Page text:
“Papa, I need a gun. Do you know where I can get one?” Raymond asked.
“Iliana” Raymond’s father said to Raymond’s mama, “why don’t you take a walk. Maybe talk with some of those women down at the laundro-mat...the ones who talk for hours. Raymond and I need to talk man-to-man.”
Much to Raymond’s surprise, his mother picked up a full laundry basket and left the apartment without a word.
“Sit here.” Raymond’s father commanded as he left the kitchen.
He came back a minute later and put a gun, holster, magazines and ammo on the table. “This is what you need.”
His father picked up the pistol. “This is how you drop the magazine.” showing him the lever and catching the magazine as it dropped out of the well in the handle.
“This is how you remove the round from the chamber.” he said as he racked the slide.
Raymond picked up the gun and looked at it. “Taurus? A bull?” Raymond asked.
“A Millenium 9mm G2. It will do everything you need it to do.” the old man said.
“Thanks, dad.” Raymond said with a heartfelt voice. “But I only need the gun, none of this other stuff.”
The old man was offended. “What good is a gun if you don’t have it with you? The holster is at least as important as the gun.”
Raymond looked at the holster with distaste. It was an unweildy looking affair of leather and plastic. Even the name, Cross-breed, seemed vaguely insulting. It did not seem possible that such big device could be worn without it showing.
“It goes inside your pants waistband.” his father said. “Put it on.”
Raymond looked askance.
“That is why I shooed your mother out of the apartment. A grown child doesn’t want to pull down his pants in front of his mother, does he?” the old man said.
“I cannot wear this.” Raymond said after he put it on. “The leather bites into me.”
“It is leather. It will mold to your body given a few days of wearing. The sweat will soften it and it will reshape itself. That is why the holster maker chose leather for this part.” the old man said.
“Ten times a week you must dry-fire the pistol. Drop the magazine and live round from the chamber. Ten times a week, pull the pistol out of the holster and dry fire it at a target. Do it in the dark. Do it when you are tired. Do it with whatever clothes you have on.” the old man said. "You might only have time for one shot, so teach your muscles how to do it without you thinking."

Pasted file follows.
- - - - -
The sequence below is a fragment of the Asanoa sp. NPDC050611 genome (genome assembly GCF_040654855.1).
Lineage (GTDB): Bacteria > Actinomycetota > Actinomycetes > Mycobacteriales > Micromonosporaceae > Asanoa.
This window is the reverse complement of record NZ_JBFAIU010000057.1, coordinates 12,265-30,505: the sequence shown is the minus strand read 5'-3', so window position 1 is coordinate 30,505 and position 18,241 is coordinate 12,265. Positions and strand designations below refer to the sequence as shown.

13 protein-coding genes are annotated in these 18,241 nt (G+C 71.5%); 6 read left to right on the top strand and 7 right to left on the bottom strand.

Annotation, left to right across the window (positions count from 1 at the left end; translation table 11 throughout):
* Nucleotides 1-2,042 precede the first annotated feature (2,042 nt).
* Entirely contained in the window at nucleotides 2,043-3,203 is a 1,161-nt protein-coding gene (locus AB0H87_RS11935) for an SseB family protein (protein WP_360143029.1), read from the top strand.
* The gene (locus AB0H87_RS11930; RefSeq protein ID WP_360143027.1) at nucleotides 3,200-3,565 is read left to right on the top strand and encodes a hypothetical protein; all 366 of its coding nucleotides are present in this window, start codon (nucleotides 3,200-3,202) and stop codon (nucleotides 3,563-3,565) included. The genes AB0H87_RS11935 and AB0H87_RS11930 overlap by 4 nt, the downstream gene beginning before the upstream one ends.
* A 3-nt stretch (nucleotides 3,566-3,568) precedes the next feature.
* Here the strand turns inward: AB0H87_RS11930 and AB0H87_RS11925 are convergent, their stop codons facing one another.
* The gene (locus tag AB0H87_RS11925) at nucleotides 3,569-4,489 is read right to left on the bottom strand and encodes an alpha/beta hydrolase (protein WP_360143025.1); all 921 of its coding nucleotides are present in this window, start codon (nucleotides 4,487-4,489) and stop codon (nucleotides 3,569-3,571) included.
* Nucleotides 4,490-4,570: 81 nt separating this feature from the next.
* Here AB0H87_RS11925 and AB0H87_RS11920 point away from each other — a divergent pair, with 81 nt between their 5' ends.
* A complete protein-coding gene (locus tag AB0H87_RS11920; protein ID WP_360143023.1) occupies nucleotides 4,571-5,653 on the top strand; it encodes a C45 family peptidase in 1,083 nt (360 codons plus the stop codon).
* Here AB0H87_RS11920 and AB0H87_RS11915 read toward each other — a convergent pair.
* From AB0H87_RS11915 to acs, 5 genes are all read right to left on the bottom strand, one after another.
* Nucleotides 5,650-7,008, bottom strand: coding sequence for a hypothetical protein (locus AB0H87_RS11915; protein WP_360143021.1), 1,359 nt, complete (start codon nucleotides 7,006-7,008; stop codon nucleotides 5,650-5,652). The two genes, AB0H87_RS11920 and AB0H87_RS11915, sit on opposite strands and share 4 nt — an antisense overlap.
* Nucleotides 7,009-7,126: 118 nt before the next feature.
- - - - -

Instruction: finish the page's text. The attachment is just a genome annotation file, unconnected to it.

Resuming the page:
“But what if it doesn’t work with some of my shirts?” Raymond said.
“Get rid of those shirts.” the old man said.
“Carrying a gun cannot be a some-time thing.” he said as he lifted up his shirt and showed that he was carrying an identical gun and holster, even as they spoke.
Raymond grunted. He opened up the box of ammunition...Gold Dots, whatever that meant...and exclaimed “Papa, these bullets are, like a hundred years old. They cannot be any good.”
“I wouldn’t say that.” the old man said. “They worked fine last night.”
Raymond stared at his father.
“Did you have a visitor last night?” Raymond asked.
“Yes. Unlucky for him the dog next door barked.” the old man said.
“That dog barks at everybody.” Raymond said.
“Perhaps. But if you listen you can tell the difference between ‘Neighbor, I am keeping an eye on you’ and when a dog is really raising alarm.” the old man said. "The dog woke me up."
“I had my gun in my hand when he came through the door. I waited for him to close the door before I shot him.” the old man said.
“And this little gun stopped him?” Raymond said, amazed.
“It will if you shoot him twelve times.” the old man said. “Your mother and I threw him off the balcony.” he said by way of explaining how they disposed of the corpse. “That is why she is not talking to me. She had just finished cleaning up the mess. Next time she wants me to wait until he is not standing on the carpet before I shoot him.